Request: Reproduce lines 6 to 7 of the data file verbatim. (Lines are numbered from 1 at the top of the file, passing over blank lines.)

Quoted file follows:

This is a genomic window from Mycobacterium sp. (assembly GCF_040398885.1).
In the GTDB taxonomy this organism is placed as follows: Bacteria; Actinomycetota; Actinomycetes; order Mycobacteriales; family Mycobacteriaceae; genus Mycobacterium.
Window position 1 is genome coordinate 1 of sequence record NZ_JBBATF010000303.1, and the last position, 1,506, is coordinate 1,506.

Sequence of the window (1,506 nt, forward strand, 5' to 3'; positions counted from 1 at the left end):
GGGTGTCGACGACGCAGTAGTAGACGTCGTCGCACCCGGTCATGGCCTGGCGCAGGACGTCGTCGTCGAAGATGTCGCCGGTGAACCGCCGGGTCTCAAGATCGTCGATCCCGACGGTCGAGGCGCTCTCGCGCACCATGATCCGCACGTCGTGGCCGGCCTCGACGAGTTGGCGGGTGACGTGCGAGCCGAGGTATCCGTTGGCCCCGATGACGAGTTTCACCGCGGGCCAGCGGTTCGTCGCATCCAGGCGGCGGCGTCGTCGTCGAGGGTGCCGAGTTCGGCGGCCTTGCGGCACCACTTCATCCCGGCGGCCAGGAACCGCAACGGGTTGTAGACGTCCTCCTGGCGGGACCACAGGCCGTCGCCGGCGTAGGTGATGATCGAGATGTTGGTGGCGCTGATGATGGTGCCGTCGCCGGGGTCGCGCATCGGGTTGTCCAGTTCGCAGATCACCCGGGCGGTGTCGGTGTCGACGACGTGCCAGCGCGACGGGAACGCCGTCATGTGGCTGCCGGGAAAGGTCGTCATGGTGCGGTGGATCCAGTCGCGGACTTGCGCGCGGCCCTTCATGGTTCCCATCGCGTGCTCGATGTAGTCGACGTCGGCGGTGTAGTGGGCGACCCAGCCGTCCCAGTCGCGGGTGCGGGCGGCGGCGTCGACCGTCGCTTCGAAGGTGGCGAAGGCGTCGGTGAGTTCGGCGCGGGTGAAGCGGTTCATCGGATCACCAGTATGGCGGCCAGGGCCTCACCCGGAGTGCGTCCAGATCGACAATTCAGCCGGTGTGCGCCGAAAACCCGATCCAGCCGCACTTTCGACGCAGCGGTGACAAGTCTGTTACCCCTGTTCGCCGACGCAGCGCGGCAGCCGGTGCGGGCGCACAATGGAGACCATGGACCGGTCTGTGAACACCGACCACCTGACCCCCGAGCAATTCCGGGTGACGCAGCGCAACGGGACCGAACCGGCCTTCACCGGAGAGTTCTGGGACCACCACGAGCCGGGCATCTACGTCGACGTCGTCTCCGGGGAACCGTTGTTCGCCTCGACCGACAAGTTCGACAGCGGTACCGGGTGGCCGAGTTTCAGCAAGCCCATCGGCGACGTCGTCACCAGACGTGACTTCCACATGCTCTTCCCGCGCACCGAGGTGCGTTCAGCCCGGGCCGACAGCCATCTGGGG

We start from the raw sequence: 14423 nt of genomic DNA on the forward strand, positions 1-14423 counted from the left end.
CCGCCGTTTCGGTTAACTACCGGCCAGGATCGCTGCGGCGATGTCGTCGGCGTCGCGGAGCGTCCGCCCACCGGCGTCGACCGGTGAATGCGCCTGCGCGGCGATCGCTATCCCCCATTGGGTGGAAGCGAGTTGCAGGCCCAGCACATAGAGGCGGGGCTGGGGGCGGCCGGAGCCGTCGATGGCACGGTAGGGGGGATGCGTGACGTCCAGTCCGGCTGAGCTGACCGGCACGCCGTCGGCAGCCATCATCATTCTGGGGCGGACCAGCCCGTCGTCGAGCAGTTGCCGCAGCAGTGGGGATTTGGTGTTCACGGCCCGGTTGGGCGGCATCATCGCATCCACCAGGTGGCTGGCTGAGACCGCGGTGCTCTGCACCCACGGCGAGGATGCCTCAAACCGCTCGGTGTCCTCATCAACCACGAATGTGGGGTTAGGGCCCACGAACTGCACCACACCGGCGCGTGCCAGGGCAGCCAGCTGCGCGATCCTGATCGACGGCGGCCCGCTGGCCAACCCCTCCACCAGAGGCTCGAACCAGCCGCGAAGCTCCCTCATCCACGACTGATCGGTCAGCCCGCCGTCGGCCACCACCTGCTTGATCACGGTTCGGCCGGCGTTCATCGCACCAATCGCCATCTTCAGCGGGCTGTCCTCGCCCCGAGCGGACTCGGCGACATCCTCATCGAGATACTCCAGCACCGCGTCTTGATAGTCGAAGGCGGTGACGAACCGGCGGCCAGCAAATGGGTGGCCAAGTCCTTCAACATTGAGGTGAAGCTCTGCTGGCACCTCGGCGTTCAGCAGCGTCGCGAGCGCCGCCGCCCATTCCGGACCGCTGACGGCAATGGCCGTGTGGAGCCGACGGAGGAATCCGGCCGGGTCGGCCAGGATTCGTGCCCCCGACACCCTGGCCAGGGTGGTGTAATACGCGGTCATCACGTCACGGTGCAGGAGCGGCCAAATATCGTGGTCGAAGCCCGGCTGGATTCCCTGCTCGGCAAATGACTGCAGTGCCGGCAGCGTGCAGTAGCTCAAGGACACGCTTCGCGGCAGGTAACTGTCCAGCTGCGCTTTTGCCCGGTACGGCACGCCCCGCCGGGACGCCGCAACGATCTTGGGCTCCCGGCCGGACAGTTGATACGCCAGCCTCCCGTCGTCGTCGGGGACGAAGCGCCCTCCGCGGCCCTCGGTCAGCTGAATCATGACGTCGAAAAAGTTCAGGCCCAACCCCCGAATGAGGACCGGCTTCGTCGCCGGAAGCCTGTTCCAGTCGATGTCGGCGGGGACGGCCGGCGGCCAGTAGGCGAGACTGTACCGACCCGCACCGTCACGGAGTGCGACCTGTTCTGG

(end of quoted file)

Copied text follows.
We start from the raw sequence: 14423 nt of genomic DNA on the forward strand, positions 1-14423 counted from the left end.
CCGCCGTTTCGGTTAACTACCGGCCAGGATCGCTGCGGCGATGTCGTCGGCGTCGCGGAGCGTCCGCCCACCGGCGTCGACCGGTGAATGCGCCTGCGCGGCGATCGCTATCCCCCATTGGGTGGAAGCGAGTTGCAGGCCCAGCACATAGAGGCGGGGCTGGGGGCGGCCGGAGCCGTCGATGGCACGGTAGGGGGGATGCGTGACGTCCAGTCCGGCTGAGCTGACCGGCACGCCGTCGGCAGCCATCATCATTCTGGGGCGGACCAGCCCGTCGTCGAGCAGTTGCCGCAGCAGTGGGGATTTGGTGTTCACGGCCCGGTTGGGCGGCATCATCGCATCCACCAGGTGGCTGGCTGAGACCGCGGTGCTCTGCACCCACGGCGAGGATGCCTCAAACCGCTCGGTGTCCTCATCAACCACGAATGTGGGGTTAGGGCCCACGAACTGCACCACACCGGCGCGTGCCAGGGCAGCCAGCTGCGCGATCCTGATCGACGGCGGCCCGCTGGCCAACCCCTCCACCAGAGGCTCGAACCAGCCGCGAAGCTCCCTCATCCACGACTGATCGGTCAGCCCGCCGTCGGCCACCACCTGCTTGATCACGGTTCGGCCGGCGTTCATCGCACCAATCGCCATCTTCAGCGGGCTGTCCTCGCCCCGAGCGGACTCGGCGACATCCTCATCGAGATACTCCAGCACCGCGTCTTGATAGTCGAAGGCGGTGACGAACCGGCGGCCAGCAAATGGGTGGCCAAGTCCTTCAACATTGAGGTGAAGCTCTGCTGGCACCTCGGCGTTCAGCAGCGTCGCGAGCGCCGCCGCCCATTCCGGACCGCTGACGGCAATGGCCGTGTGGAGCCGACGGAGGAATCCGGCCGGGTCGGCCAGGATTCGTGCCCCCGACACCCTGGCCAGGGTGGTGTAATACGCGGTCATCACGTCACGGTGCAGGAGCGGCCAAATATCGTGGTCGAAGCCCGGCTGGATTCCCTGCTCGGCAAATGACTGCAGTGCCGGCAGCGTGCAGTAGCTCAAGGACACGCTTCGCGGCAGGTAACTGTCCAGCTGCGCTTTTGCCCGGTACGGCACGCCCCGCCGGGACGCCGCAACGATCTTGGGCTCCCGGCCGGACAGTTGATACGCCAGCCTCCCGTCGTCGTCGGGGACGAAGCGCCCTCCGCGGCCCTCGGTCAGCTGAATCATGACGTCGAAAAAGTTCAGGCCCAACCCCCGAATGAGGACCGGCTTCGTCGCCGGAAGCCTGTTCCAGTCGATGTCGGCGGGGACGGCCGGCGGCCAGTAGGCGAGACTGTACCGACCCGCACCGTCACGGAGTGCGACCTGTTCTGG